Search thousands of recipes reviewed by home cooks like you.

Blue Ribbon Mincemeat Pie Filling

Blue Ribbon Mincemeat Pie Filling

Cali

An old-time delicious mincemeat pie filling. I have frozen this filling in zip-lock baggies, since I don't use a pressure canner. Apple cider can be used in place of brandy if preferred.

Ingredients {{adjustedServings}} servings

Serving size has been adjusted!

Original recipe yields 32 servings

Adjust

Nutrition

Amount per serving ({{servings}} total)

  • Calories:
  • 336 kcal
  • 17%
  • Fat:
  • 9.9 g
  • 15%
  • Carbs:
  • 50.3g
  • 16%
  • Protein:
  • 9.1 g
  • 18%
  • Cholesterol:
  • 35 mg
  • 12%
  • Sodium:
  • 36 mg
  • 1%

Based on a 2,000 calorie diet

Directions

  1. In a large skillet over medium heat, cook the ground beef thoroughly. Being sure not to over-brown it.
  2. Place chopped apples and the cooked ground beef in a food processor and pulse until the mixture is made up of pea sized chunks.
  3. In a non-reactive skillet combine the apple and ground beef mixture with the raisins, brandy, ground cinnamon, ground allspice, ground nutmeg and the white sugar. Simmer for 30 minutes.
  4. Cool filling to lukewarm and pour into freezer bags (2 cups per bag). Freeze filling until needed. One baggie will fill one 8 inch double crust pie. Thaw filling before using.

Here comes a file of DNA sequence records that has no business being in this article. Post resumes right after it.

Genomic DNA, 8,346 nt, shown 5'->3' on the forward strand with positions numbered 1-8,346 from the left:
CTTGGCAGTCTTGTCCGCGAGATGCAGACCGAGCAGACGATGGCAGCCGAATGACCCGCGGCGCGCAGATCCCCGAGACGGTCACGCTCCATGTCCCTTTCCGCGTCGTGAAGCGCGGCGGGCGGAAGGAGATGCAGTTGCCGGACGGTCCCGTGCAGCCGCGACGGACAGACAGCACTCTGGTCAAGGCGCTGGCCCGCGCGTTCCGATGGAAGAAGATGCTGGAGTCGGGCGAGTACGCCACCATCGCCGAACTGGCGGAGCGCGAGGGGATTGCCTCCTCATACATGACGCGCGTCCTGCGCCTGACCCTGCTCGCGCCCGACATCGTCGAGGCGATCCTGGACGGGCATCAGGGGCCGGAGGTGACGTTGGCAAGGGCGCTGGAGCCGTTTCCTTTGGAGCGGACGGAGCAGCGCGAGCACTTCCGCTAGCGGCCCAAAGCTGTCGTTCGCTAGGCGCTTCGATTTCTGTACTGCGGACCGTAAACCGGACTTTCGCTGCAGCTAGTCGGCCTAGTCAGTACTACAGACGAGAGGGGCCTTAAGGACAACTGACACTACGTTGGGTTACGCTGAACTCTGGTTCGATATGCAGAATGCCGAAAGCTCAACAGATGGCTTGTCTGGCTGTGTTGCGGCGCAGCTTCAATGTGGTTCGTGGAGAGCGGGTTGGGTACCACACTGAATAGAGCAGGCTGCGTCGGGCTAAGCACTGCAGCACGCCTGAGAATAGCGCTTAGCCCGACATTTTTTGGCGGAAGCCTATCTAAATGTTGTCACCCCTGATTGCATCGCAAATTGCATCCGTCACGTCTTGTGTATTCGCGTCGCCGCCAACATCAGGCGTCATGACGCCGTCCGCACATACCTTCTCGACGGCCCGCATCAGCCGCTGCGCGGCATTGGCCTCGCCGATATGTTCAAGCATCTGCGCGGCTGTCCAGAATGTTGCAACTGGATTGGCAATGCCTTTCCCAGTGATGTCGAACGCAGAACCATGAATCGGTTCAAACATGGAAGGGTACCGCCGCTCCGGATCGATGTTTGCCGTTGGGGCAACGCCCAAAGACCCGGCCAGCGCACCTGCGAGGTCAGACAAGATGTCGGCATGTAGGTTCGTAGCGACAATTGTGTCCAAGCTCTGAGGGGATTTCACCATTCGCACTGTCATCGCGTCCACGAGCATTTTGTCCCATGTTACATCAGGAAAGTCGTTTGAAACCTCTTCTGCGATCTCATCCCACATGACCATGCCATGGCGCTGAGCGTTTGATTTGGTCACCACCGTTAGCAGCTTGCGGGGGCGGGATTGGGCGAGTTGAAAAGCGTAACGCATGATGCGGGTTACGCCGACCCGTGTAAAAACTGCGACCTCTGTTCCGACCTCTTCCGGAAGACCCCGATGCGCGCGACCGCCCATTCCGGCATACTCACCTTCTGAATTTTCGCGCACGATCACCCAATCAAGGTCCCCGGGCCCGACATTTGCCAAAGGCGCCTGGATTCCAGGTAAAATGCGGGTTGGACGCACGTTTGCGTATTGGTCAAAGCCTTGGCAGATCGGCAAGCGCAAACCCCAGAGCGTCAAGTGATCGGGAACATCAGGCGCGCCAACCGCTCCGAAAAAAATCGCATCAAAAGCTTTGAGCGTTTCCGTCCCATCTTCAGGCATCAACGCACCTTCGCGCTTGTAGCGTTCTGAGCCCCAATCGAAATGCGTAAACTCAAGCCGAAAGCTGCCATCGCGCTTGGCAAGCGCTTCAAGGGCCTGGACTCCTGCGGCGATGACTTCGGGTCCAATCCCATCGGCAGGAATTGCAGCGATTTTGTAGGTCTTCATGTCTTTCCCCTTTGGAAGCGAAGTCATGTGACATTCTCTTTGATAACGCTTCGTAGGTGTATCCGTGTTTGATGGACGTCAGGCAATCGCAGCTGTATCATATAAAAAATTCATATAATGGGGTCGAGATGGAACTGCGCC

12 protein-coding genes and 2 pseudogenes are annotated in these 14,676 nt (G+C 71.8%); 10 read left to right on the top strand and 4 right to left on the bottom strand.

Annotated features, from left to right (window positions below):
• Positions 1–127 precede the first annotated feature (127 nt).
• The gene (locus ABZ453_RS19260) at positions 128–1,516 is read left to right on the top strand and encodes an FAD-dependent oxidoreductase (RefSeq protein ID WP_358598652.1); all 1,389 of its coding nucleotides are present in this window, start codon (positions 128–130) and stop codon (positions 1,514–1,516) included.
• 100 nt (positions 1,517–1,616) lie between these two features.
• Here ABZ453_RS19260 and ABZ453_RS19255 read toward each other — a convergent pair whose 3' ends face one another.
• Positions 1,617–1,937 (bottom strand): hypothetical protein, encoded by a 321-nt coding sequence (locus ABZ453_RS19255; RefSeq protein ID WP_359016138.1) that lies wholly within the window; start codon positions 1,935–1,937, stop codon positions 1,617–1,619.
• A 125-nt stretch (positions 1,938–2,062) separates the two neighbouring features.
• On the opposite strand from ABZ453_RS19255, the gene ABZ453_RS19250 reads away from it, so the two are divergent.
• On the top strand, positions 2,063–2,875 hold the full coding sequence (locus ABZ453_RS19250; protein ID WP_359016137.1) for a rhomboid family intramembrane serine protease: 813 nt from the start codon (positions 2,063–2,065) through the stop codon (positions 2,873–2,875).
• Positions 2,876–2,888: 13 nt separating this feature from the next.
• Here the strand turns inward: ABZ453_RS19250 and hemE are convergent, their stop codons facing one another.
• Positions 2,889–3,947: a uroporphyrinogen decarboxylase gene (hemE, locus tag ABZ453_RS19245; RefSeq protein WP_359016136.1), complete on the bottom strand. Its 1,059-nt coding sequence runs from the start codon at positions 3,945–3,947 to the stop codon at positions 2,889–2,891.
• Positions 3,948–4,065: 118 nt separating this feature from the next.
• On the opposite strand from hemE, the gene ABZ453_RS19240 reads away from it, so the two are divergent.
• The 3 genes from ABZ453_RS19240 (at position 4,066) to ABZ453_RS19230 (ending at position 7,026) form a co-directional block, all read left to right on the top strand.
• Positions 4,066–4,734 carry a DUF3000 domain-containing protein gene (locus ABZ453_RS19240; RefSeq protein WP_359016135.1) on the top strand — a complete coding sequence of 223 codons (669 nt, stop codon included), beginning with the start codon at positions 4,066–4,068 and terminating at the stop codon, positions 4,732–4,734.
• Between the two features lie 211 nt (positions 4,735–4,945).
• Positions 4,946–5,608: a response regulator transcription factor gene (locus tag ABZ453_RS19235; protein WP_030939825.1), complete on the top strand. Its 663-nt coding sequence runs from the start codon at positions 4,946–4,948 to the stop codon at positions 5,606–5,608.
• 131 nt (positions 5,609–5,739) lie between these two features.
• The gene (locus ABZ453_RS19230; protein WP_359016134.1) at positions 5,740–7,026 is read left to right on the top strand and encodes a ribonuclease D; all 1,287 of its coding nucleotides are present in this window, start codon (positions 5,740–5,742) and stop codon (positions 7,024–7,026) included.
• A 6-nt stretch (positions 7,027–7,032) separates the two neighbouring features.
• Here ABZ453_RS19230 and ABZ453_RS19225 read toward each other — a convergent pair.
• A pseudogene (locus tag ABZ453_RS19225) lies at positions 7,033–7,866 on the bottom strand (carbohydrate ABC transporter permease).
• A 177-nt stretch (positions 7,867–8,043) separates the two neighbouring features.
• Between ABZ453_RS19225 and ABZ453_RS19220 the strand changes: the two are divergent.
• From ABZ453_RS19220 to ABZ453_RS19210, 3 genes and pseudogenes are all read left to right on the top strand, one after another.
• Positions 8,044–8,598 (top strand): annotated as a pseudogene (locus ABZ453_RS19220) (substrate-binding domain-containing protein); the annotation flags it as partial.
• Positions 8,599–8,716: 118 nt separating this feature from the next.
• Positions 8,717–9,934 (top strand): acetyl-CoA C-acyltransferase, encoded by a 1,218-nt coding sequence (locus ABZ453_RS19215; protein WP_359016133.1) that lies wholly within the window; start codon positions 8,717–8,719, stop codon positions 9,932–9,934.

Rate recipe

Your rating

{{ratingWords}}
Cancel
Submit

Reviews

pkcoleman
86
12/6/2008

I have some die hard mincemeat lovers, so I tried this recipe, and it was a hit! As a note to a comment above, although many people now make mincemeat without meat; traditionally it was made with meat. Mincemeat developed as a way of preserving meat without salting or smoking some 500 years ago in England, where mince pies are still considered an essential accompaniment to holiday dinners just like the traditional plum pudding. This pie is a remnant of a medieval tradition of spiced meat dishes, usually minced mutton, that have survived because of its association with Christmas. These pies have also been known as Christmas Pies. Mince pie as part of the Christmas table had long been an English custom. Today, we are accustomed to eating mince pie as a dessert, but actually "minced" pie and its follow-up "mincemeat pie" began as a main course dish with with more meat than fruit (a mixture of meat, dried fruits, and spices). As fruits and spices became more plentiful in the 17th century, the spiciness of the pies increased accordingly.

ALAEGALANA
40
10/6/2003

I made this for a Victorian Christmas for six people, and two of them liked it so much they fought over who got to take the leftovers home. It's perfect for any get together!

SHEWETT
35
12/26/2006

First thing I did was to scale this down to 10 servings and it made 1 pie. I made it with a double batch of "Basic Flaky Pie Crust" found on this website. Since I have never eaten a mincemeat pie, I have nothing to compare this to, and I don't know how authenic the flavor is. BUT I liked this pie. It was very good. The only thing I did different is to use apple juice in place of the brandy. Good.